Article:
CHUCK JAFFE: So what you’ve got is, yesterday’s investors in these things, they are holding the bag and hoping that they’re going to get somehow out of the bag. But tomorrow’s investors, it’s a different bag and they’re buying a different product basically.

ERIC BOUGHTON: It’s a highly speculative buy in general.

CHUCK JAFFE: Yeah. Let’s move from that. We need to know the poster child for the methodology, or an issue or two that stands out to you.

ERIC BOUGHTON: If you look at the sectors in the marketplace today, what closed-end funds are on sale, what attracts us when we look at the universe according to our methodology based on discounts? And I’ll just mention two broad categories that stound out as attractive. Number one, municipal bonds closed-end funds. So municipal bond closed-end funds trade on average at about ten percent discounts today, with some subsectors of the space trading at eleven or twelve percent discounts. These are funds that are high credit rating, and they typically historically trade at two to four percent discounts to their net asset value. So if you think that a high-grade municipal bond is a good investment today at a depressed underlying price, in the closed-end fund space, you can buy those for eighty-five to ninety cents on the dollar. On top of the discount you’re getting in the underlying asset class. You’re also getting in many cases a 4.5% tax-free yield, and you are getting high-quality funds at great long-term performance. They’re run by firms like Neuberger Berman, by Nuveen, by Eaton Vance, that have great track records at picking safe municipal bonds that do well over time. This is the space that stands out to us as the single-most attractive buy on the safe side.

CHUCK JAFFE: Now that we know that, we’re going to jump in and find out how you feel about some picks that my audience is particularly interested in. It’s Hold It or Fold It time with Eric Boughton, portfolio manager and chief analyst at Matisse Capital. Go to MatisseCap.com for more information. By the way, it’s the Matisse Discounted Closed-End Fund Strategy, MDCEX if you’re looking for the ticker symbol on their fund of closed-end funds. Hold It or Fold It is where we put our guest to your test. We’re going to jump right in because we are late getting here. Now you know that Eric likes some muni funds. We’re going to give him one that we obviously think is a softball by putting him back in that space, but Lars in New Providence, New Jersey wants to know about MAV. That’s the Pioneer Municipal High-Income Advantage Fund.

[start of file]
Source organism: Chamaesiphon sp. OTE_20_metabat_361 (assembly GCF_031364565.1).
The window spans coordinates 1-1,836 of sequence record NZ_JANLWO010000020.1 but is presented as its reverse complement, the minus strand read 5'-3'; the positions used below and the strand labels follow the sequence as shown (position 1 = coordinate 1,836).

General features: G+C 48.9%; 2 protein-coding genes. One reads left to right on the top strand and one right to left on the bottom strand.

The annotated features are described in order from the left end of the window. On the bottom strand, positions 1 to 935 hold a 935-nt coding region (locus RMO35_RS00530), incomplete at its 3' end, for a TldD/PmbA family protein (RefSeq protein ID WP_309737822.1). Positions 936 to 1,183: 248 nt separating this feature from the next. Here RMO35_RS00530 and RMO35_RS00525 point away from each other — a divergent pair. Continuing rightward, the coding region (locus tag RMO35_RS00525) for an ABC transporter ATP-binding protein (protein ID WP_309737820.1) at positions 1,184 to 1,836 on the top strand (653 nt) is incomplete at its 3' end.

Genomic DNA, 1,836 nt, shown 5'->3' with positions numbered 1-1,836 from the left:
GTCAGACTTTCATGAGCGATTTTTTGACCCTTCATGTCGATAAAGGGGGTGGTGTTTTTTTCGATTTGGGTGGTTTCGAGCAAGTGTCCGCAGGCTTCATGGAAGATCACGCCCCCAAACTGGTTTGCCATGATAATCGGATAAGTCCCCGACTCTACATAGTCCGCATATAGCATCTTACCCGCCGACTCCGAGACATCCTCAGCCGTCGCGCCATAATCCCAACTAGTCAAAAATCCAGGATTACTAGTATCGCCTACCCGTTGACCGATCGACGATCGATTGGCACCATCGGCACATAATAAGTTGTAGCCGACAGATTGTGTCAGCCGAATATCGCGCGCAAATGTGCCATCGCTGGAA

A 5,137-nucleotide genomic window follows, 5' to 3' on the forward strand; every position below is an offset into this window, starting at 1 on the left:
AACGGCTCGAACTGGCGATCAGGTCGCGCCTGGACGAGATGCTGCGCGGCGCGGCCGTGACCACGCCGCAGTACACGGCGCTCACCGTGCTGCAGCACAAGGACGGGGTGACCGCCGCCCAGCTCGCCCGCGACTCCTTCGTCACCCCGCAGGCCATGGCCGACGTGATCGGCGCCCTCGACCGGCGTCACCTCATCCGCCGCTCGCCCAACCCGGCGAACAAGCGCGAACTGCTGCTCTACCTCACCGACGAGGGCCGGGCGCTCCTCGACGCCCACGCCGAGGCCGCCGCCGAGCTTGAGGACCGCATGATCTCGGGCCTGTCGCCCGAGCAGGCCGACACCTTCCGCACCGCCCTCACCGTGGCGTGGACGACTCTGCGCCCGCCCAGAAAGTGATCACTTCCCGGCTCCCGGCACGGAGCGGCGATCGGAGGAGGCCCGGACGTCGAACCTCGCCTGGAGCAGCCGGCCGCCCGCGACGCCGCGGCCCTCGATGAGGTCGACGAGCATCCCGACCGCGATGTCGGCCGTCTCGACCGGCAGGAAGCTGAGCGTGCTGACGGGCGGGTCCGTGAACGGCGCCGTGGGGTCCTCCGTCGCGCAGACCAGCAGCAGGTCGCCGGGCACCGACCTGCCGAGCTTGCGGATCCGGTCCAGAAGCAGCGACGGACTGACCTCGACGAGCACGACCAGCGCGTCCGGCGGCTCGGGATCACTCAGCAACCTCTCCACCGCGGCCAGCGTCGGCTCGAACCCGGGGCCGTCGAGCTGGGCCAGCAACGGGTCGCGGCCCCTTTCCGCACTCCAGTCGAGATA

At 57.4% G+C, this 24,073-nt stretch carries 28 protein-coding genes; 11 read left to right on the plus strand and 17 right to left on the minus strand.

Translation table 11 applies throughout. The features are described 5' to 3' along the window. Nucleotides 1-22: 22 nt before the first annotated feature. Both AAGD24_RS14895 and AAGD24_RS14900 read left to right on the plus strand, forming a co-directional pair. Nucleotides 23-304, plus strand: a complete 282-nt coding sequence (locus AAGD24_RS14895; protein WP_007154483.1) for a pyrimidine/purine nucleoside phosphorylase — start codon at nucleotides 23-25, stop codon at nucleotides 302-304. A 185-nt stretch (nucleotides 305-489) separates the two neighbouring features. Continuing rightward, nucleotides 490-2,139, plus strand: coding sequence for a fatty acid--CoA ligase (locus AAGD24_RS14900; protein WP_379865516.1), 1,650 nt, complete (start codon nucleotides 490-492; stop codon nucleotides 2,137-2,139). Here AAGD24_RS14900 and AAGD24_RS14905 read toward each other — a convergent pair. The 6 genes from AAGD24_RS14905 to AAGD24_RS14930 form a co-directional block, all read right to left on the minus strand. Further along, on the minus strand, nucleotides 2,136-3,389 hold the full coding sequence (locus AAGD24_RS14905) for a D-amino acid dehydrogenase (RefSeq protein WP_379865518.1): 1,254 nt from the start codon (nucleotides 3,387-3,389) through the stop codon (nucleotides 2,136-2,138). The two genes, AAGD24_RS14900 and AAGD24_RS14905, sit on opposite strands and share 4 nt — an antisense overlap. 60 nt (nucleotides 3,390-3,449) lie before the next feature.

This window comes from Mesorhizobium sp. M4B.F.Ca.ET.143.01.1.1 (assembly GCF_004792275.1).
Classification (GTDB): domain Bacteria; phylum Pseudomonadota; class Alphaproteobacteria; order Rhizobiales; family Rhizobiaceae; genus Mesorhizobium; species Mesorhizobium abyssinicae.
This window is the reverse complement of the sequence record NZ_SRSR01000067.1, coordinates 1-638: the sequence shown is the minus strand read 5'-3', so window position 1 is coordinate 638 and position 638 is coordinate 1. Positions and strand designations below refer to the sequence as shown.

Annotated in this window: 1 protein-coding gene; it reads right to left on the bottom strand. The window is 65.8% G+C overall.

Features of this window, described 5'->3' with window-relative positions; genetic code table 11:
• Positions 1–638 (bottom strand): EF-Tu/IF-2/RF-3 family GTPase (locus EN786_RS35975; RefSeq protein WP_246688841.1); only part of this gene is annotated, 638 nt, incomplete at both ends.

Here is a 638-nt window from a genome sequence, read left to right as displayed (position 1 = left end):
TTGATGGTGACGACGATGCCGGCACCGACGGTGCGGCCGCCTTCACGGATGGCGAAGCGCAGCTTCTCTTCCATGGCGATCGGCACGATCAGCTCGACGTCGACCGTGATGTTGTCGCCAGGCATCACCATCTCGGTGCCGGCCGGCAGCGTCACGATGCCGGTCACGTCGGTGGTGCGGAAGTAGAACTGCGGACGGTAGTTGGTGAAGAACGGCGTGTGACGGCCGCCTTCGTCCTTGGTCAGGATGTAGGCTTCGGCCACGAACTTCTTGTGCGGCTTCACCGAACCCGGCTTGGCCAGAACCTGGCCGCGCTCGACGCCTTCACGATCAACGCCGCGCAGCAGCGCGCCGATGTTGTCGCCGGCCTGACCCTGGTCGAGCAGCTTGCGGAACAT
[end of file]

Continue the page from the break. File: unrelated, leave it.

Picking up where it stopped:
ERIC BOUGHTON: The Pioneer Municipal High-Income Advantage Fund is a high-yield muni fund, so they’re buying municipal bonds that are a hairier than the ones we talked about earlier. But in exchange for that, you’re getting a 15.6% discount to NAV, compared to this fund, which is traded on average at three percent premium to its NAV since its launch back in 2003. You are getting a 4.5% indicated yield, tax-free, and you are getting a fund which has turned in a six percent per year tax-free return back to its launch back in 2003. In addition, you’re getting a fund who’s NAV is depressed by something like ten or fifteen percent from its recent levels. And we feel that most of those high-yield municipal bonds will come back. It’s a little more speculative than the municipal bond funds that we talked about earlier, but it’s a buy.

CHUCK JAFFE: That’s a buy on MAV, the Pioneer Municipal High-Income Advantage Fund. Next, we talk about MLP funds. Maynard in Phoenix wants to know about Kayne Anderson MLP, KYN.

ERIC BOUGHTON: KYN is the biggest fund in the MLP space. It’s going to be a weather vane for the sector. It is about four hundred million dollars in assets, and it trades at 327 here on Monday. It’s NAV right now is likely to be about 420, and so it’s trading at a substantial discount to that net asset value, more than a twenty percent discount. Like many of the MLP closed-end funds, it has a great potential to bounce back, but in our opinion, it will not come close to its former high. We think as the largest fund it will survive. It’s likely to survive. Likely not to go out of business because of its leverage. In fact, the fund company announced recently that they had sold a lot of their portfolio and put their money in cash on their balance sheet to reserve for payments on their debt that they have. So we think it will survive. We think it’s likely to do well going forward, but it is highly speculative buy.

CHUCK JAFFE: A speculative buy. So if you’re already a rich man, that may be the one you want to take your chance on. The Kayne Anderson MLP, KYN. Charles in Sunrise, Florida, I haven’t heard from Charles in years, I hope he’s still a listener. He sent us a couple of requests years ago. Wants to know about the J.H. Premium Dividend Fund, that’s PDT.